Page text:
The core principles of this budding movement are displayed in the kind of posts that are raking in the likes and spotlight right now in social media. We can witness them in accounts of neighbours helping one another, in scientists joining forces over borders, in momentum for emergent economic models, in robots taking over dangerous and inconvenient tasks. Not to mention all those magical pictures of nature blossoming, of marine life coming back to bays and rivers, of mountains suddenly appearing after years of hiding in polluted skies.
To put these seemingly diverse signals into solarpunk systematics, we can group what’s starting to take shape under six core elements, the pillars of this new belief.
Solar power is more than electricity without pollution. It’s the freedom stemming from self-sufficiency. If you want to control a person or a population, make them have to go through you to access what they need or love. With energy, food, water and healthcare, we see that kind of control-enabling scarcity. But this is challenged by 3D printers, recycling apparatus for raw materials, tech-enabled communal farming as well as a more automated healthcare system, with the distributed models for supply that they make possible. To power these technologies, nothing is more widely accessible than the sun. Sustainability just happens to work on a model that also brings independence from the systems designed for, or at least capable, of oppression. So, the broken supply chains, and shortages to follow, are not only making self-sufficiency more acutely attractive: they also open up a path towards greater freedom.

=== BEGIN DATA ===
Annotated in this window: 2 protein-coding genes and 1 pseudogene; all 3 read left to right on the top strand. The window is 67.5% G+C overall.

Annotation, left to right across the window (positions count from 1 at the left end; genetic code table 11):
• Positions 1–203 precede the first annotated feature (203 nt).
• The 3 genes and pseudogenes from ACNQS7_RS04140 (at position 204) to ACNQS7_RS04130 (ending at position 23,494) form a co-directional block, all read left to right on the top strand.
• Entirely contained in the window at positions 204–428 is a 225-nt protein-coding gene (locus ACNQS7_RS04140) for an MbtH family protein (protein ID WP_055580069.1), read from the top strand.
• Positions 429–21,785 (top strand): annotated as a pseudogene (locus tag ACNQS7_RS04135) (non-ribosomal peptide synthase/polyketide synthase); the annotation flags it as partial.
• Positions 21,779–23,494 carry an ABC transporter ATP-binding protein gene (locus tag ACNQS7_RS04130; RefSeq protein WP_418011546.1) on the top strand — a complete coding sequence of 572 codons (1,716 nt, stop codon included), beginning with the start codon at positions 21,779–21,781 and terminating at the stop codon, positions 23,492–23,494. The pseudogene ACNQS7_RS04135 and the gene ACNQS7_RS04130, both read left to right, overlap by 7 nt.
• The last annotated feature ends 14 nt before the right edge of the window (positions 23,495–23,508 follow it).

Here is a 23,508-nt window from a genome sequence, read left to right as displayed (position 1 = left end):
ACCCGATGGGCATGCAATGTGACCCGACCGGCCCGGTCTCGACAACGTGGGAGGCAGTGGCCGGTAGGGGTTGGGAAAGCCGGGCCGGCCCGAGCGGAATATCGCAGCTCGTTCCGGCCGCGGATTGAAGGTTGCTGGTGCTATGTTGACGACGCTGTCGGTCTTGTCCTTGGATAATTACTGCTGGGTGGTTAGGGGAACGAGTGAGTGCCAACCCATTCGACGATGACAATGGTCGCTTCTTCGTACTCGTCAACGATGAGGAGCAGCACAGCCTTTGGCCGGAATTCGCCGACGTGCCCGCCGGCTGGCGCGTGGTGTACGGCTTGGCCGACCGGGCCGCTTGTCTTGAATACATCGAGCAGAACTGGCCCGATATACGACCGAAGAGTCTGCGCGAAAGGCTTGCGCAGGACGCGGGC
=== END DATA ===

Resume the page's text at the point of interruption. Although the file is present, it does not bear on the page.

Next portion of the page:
Commonification over commodification
Growing your own food, getting your own water, printing your own products: how tedious that all could be. So how about robots do the sowing, reaping and associated labour for you? This, like most things solarpunk, is not blue-sky thinking. Those robots and that alternative of automation already exist -- although currently scarce and expensive. Why should it be that way? Why should we accept that? The robots that could make sure a self-sufficient reality doesn’t result in back-breaking toil are, at the end of the day, simply pieces of plastic and metal. Put together according to designs that, in many cases, have already been engineered. And there are people willing and able to make those blueprints better, for the sheer sake of the process, and contributing to human development.